Sometimes, slow controlled movements are harder to perform and more beneficial in the long run. Performing exercises deliberately will allow greater focus and ensure that each of them is being performed correctly. Done this way, fewer repetitions are necessary. Life tips “ Quality over quantity”, a few good ones is better than a lot of not good one.




  • Admin

Updated: Feb 9, 2018

I am an athlete and still not convinced that I can get benefits from Pilates to increase my performance. To me Pilates is for girls , dancers ,post baby or rehabilitation.


With exercises that focus on elongation, core control and stability, and muscle balance, Pilates benefits athletes by developing all of the components needed for good running , cycling or swimming.


Specifically, Pilates helps in the following elements:


Head position: Learning to keep your head and neck in a neutral position will help you improve upper body movement and reduce fatigue.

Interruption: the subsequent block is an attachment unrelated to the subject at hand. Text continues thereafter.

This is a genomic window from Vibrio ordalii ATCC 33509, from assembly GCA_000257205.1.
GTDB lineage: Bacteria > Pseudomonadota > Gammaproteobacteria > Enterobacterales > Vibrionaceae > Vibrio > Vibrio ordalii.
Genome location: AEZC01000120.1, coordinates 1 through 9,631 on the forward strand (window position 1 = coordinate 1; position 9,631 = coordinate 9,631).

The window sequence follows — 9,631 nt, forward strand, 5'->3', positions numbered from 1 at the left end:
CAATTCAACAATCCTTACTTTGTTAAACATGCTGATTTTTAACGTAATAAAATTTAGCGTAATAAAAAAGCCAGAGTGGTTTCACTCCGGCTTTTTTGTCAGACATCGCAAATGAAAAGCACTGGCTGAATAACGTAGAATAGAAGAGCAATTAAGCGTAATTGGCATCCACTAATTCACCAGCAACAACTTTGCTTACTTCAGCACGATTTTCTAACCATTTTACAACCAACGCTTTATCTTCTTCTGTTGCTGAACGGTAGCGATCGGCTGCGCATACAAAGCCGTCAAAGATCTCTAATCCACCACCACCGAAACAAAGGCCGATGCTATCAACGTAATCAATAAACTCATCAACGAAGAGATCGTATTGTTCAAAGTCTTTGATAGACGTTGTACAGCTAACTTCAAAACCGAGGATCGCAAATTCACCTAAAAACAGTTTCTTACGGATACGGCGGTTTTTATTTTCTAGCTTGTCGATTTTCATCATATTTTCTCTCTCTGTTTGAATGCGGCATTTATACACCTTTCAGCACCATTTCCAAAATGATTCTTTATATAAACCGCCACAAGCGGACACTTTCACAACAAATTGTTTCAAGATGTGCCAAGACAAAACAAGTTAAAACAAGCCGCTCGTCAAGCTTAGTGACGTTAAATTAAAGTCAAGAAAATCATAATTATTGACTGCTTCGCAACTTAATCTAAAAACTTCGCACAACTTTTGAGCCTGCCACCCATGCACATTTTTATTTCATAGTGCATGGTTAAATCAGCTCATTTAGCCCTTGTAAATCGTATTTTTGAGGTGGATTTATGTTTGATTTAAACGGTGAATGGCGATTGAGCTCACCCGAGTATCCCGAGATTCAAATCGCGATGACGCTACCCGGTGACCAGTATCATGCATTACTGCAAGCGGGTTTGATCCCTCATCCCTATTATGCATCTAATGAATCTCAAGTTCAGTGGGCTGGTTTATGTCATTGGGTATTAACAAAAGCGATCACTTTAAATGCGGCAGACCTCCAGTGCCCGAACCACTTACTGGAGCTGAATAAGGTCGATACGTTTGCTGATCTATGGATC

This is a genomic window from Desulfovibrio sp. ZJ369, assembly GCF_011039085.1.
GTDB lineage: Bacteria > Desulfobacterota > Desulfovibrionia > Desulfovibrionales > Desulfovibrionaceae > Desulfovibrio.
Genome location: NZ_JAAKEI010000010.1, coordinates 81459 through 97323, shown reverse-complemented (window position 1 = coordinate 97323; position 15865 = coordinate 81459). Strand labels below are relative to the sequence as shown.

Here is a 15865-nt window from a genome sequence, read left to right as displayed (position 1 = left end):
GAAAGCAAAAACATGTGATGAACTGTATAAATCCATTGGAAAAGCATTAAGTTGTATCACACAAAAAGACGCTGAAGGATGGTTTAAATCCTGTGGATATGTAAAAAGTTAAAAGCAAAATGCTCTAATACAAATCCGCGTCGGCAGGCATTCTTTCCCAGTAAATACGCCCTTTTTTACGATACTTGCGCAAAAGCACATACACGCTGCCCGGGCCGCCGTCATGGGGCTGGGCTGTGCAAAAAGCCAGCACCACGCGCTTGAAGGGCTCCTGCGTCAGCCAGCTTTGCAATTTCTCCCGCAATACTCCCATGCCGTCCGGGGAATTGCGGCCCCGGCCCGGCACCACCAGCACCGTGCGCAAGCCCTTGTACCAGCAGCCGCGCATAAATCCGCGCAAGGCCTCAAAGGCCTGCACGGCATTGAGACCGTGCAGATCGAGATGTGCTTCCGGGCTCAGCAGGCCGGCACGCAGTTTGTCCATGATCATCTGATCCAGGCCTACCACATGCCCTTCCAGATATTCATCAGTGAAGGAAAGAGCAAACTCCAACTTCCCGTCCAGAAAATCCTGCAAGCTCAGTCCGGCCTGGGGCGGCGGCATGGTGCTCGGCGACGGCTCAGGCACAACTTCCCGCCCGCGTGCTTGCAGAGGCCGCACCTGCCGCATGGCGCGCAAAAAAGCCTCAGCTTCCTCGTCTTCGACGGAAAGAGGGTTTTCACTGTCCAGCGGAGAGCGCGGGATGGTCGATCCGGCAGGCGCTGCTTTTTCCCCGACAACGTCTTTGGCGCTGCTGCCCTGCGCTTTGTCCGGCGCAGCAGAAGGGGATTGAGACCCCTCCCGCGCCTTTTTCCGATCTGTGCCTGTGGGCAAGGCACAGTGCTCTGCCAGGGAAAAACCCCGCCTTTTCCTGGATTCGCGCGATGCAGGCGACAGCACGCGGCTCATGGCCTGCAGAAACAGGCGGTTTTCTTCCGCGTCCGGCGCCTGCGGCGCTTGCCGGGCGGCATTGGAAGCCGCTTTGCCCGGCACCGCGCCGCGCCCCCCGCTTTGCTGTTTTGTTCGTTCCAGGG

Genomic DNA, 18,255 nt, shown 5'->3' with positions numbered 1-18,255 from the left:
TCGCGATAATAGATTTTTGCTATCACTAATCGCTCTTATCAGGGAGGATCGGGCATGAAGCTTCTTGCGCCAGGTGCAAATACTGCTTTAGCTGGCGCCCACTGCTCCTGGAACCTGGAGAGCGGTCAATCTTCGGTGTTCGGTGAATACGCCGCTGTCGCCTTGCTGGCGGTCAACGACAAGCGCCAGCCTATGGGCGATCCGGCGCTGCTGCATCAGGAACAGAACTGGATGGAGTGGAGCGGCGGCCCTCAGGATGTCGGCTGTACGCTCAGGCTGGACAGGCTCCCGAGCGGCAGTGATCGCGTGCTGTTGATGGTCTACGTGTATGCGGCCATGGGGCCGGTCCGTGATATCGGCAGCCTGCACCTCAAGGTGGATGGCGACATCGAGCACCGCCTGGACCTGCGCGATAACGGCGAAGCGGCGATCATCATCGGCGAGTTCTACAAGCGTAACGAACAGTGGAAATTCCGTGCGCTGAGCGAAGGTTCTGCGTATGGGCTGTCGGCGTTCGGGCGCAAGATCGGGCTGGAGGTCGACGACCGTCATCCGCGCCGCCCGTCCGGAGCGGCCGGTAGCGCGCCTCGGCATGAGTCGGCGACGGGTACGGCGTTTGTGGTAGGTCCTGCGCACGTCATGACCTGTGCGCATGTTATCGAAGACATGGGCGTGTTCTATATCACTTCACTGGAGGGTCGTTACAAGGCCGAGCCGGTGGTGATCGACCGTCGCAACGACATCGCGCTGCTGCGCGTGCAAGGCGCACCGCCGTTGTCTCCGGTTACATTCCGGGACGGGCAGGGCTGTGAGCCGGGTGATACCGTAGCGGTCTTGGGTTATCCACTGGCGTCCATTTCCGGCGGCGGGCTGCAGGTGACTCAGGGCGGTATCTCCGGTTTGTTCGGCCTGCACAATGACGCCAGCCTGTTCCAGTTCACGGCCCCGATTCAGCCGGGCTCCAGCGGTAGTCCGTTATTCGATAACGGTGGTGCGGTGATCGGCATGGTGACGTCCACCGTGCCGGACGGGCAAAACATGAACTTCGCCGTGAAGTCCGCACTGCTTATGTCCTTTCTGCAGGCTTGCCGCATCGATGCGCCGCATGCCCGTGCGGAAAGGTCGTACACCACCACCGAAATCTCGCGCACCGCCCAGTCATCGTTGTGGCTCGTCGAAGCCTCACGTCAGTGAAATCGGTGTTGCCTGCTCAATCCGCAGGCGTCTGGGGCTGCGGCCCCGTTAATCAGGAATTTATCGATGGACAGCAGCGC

Upper Back Extension and Rotation: Doing movements that help open up and mobilize your thoracic spine (upper/mid back) will help keep you upright. Think about all that sitting, hunched and rounded over. Extension and rotation of the thoracic spine help by loosening tight muscles and increasing your range of motion. Your spine needs to be able to rotate well to counter balance your stride for example. A Pilates workout always includes spinal mobility.


Chest Expansion: By opening up your chest, not only are you giving your body a shot at more efficient respiration, but you are also increasing your arm swing range of motion. Efficient breathing is a key component of a Pilates practice, and you will learn to use your breath as a tool with movement.